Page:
The taxonomic analysis revealed that DW treatment in the PRD_DWTP could significantly influence the microbial structure, as indicated by the large drop of several dominant phyla in RW after treatment except Proteobacteria (Figure S4). Although previous studies showed that Proteobacteria often dominated in freshwater ecosystems, including DW systems13,24,25, our study revealed the decrease of other phyla which have not been reported before. Furthermore, the dominant classes in Proteobacteria obviously shifted from Gamma and Betaproteobacteria in RW to Alphaproteobacteria in TW (Figure 1), implying bacteria in Alphaproteobacteria may tolerate more chlorination during DW treatment. This revealed more than the results reported in previous studies, that, one only showed the dominant Betaproteobacteria class in RW decreased significantly after chlorination24 and another observed the large increase of Alphaproteobacteria after DW treatment13. Among the dominant families in Alphaproteobacteria of TW, the survival of Sphingomonadaceae family might be associated with its high resistance to chlorination26. Thus, the bacteria in Sphingomonadaceae family are often abundantly found in DW systems27,28, as we observed in PRD_DWTP (Figure 1).

Previous studies indicated that some bacteria, which might resist to chlorination at a certain degree, could survive after disinfection and proliferate in the DWDS29,30. This is consistent with the results of the present study, since the functional analysis strongly suggested the microorganisms in TW of PRD_DWTP contained higher protective genes responding to the selective pressure of chlorination, such as glutathione related genes (Figure 3 and 4). Glutathione has been proven to directly increase bacterial resistance to chlorine compounds31 and is also indirectly implicated in the regulation of other oxidation resistant systems, such as OxyR, SoxR and SOS systems32. Noticeably, starvation could stimulate the glutathione synthesis and subsequently enhance bacterial chlorine resistance32. This may explain the poor efficiency of residual disinfectants in DW to inactivate pathogens33, especially considering the oligotrophic conditions in the DWDS networks. Moreover, it was reported that glutathione could be primarily found in Gram-negative bacteria and eukaryotes34. While, the genes for glutathione biosynthesis in eukaryotes were proposed to have been transferred from bacteria via the progenitor of mitochondria during evolutionary35. This widely accepted theory strongly suggests the Alphaproteobacteria, the modern relatives of the mitochondrial progenitor34, may commonly contain glutathione biosynthesis genes. This might be one of possible explanations for the taxonomic observation that Alphaproteobacteria became dominant in the TW metagenomes of PRD_DWTP (Figure 1), rather than other bacterial classes.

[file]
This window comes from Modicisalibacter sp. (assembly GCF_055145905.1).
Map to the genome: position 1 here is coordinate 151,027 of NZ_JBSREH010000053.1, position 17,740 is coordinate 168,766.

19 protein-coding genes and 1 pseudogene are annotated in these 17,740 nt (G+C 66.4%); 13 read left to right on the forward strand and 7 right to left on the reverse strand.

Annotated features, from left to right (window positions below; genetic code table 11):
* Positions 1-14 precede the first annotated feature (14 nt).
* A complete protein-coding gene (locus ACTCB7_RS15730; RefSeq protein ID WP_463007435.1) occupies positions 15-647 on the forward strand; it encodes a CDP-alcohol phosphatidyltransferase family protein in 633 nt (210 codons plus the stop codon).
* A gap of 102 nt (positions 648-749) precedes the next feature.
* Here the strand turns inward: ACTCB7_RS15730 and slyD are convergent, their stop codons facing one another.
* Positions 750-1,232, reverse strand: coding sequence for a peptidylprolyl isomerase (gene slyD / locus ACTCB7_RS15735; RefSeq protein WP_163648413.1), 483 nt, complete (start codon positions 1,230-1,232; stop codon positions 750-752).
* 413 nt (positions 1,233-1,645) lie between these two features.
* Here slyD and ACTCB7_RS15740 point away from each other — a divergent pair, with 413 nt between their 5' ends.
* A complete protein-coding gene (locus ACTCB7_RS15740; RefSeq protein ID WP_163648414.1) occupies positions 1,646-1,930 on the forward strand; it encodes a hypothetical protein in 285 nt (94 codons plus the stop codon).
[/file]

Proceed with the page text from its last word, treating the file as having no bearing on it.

After treatment in PRD_DWTP, the levels of most detected ARGs decreased significantly (Figure 5), suggesting the DW treatment could significantly remove most of ARGs in RW. This might be mainly attributed to the effective removal of the corresponding bacteria, which carried those ARGs, during treatment36. However, as several specific ARGs largely accumulated after treatment in PRD_DWTP (Figure 5), the level of total ARGs in TW significantly increased (Table 2), revealing the chlorination may increase bacterial resistances for specific antibiotics. This is consistent with the previous observation that bacteria in swine wastewater displayed higher antibiotic resistances after chlorination37. This phenomenon might be mainly caused by the co-selection of chlorine/chloride and antibiotic resistance38. For example, Pseudomonas aeruginosa could join in the course of benzalkonium chloride to promote resistance to several antibiotics39. The co-selection mechanism was reported that chlorination could induce the mutation and substitution of bacterial structure genes, e.g. gyrA, nfxB and mexR, which are important mechanisms of resistance, encoding different ARGs to ciprofloxacin and fluoroquinolone40.